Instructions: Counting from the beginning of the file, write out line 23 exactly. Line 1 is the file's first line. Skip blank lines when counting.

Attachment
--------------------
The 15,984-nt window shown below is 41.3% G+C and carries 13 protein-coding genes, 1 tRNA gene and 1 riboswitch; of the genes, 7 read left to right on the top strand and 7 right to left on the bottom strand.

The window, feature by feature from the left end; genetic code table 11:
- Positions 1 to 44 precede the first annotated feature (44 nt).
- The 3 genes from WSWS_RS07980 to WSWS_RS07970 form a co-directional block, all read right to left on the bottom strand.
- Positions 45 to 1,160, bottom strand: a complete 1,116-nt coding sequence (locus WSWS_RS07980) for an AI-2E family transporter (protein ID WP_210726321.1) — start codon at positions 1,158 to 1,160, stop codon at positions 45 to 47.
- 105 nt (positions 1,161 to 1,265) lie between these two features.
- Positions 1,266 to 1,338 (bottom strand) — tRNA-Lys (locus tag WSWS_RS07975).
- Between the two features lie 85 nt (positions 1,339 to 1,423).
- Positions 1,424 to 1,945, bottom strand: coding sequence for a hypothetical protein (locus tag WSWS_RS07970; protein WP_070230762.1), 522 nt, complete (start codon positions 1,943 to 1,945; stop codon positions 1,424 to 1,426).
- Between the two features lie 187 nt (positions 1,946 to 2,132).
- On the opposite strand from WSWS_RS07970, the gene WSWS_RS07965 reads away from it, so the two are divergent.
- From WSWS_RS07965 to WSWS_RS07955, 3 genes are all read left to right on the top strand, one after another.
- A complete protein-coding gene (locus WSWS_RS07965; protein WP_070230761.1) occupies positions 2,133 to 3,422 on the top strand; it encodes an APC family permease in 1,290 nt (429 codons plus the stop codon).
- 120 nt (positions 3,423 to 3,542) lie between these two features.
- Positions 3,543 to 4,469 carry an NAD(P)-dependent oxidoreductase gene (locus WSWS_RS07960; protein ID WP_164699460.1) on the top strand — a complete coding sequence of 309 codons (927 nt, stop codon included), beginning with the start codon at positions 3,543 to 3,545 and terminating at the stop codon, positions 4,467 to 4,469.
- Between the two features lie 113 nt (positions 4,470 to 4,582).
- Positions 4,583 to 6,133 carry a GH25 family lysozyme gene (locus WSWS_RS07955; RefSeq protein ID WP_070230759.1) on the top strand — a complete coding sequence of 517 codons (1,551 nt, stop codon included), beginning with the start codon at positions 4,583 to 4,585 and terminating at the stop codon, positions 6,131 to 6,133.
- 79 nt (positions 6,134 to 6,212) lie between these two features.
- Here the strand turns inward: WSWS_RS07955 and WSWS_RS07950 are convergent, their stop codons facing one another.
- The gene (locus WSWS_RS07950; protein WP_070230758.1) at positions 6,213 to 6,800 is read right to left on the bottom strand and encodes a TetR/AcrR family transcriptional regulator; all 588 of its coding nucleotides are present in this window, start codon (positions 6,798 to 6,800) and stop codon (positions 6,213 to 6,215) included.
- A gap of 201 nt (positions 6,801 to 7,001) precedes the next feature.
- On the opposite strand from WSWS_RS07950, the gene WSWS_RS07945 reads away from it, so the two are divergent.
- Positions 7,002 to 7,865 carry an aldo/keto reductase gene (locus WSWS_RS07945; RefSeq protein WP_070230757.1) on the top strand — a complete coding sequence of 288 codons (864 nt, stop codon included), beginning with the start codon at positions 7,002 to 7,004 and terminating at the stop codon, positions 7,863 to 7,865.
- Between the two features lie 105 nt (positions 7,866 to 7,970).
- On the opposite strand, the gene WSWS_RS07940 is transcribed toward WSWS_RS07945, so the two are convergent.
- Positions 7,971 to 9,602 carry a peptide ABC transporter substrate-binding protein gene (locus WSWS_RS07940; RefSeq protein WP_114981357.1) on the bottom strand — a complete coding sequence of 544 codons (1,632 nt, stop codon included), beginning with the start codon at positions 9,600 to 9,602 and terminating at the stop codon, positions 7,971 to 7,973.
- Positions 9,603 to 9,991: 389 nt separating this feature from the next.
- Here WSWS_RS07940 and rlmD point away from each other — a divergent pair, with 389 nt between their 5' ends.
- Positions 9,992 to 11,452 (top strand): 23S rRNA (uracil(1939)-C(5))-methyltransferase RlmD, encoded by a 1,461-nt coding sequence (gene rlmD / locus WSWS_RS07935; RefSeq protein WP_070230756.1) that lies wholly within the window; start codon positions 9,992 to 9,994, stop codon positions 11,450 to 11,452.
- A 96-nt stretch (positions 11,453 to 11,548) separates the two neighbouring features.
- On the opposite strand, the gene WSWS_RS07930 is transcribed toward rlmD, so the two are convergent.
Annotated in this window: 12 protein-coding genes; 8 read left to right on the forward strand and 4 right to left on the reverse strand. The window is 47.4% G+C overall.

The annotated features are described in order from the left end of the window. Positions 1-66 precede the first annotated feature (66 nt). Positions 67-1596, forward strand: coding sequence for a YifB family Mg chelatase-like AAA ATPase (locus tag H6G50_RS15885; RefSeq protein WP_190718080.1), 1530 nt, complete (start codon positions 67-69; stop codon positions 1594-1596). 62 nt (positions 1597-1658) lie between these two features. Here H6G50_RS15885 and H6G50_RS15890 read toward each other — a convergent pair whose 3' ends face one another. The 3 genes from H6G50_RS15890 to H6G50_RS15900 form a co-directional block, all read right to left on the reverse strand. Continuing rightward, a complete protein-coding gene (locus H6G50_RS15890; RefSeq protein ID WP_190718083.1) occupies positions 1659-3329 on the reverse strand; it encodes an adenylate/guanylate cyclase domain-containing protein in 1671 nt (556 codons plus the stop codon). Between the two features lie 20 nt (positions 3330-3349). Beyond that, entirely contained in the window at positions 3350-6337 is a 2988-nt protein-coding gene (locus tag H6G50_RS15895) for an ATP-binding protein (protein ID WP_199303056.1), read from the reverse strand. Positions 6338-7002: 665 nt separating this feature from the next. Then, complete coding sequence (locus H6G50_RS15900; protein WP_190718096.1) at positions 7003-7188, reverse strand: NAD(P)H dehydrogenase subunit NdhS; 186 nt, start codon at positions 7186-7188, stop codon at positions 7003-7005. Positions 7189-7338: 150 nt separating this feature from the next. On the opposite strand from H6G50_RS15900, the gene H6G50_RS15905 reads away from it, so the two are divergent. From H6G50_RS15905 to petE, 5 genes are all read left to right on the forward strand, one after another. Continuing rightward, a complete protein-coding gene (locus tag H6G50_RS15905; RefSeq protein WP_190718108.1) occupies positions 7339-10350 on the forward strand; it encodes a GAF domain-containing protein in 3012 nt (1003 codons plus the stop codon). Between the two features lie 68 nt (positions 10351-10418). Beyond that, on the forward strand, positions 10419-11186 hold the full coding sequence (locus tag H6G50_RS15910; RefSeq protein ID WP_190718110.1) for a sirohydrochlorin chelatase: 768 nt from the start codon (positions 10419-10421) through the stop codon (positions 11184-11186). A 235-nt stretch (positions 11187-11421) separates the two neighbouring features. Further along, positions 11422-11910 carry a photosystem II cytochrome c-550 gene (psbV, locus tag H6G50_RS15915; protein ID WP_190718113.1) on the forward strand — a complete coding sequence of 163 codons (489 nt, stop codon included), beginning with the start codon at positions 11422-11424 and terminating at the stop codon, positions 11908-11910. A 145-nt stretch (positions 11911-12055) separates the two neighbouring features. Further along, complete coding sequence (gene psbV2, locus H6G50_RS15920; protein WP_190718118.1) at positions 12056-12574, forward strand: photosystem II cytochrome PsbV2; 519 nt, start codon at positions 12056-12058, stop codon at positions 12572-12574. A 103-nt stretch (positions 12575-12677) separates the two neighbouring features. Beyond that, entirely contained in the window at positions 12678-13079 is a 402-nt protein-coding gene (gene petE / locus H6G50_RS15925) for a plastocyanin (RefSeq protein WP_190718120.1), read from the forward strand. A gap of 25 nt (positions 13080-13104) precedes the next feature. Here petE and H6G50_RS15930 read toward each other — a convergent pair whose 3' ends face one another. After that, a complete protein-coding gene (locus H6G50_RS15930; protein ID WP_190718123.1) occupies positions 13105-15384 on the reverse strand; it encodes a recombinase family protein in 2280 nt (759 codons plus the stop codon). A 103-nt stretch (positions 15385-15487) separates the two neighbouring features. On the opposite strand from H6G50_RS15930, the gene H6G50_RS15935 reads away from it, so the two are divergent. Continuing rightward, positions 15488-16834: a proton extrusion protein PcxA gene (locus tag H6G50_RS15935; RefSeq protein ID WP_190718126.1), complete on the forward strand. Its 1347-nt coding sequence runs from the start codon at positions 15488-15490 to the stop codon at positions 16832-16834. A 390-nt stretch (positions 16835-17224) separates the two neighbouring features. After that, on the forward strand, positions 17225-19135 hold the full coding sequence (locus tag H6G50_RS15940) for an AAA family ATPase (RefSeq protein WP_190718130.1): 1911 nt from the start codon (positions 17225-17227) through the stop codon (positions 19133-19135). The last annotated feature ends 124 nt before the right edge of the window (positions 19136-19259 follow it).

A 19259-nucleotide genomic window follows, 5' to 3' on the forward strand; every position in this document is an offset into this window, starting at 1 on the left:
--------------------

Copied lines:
- Positions 7,002 to 7,865 carry an aldo/keto reductase gene (locus WSWS_RS07945; RefSeq protein WP_070230757.1) on the top strand — a complete coding sequence of 288 codons (864 nt, stop codon included), beginning with the start codon at positions 7,002 to 7,004 and terminating at the stop codon, positions 7,863 to 7,865.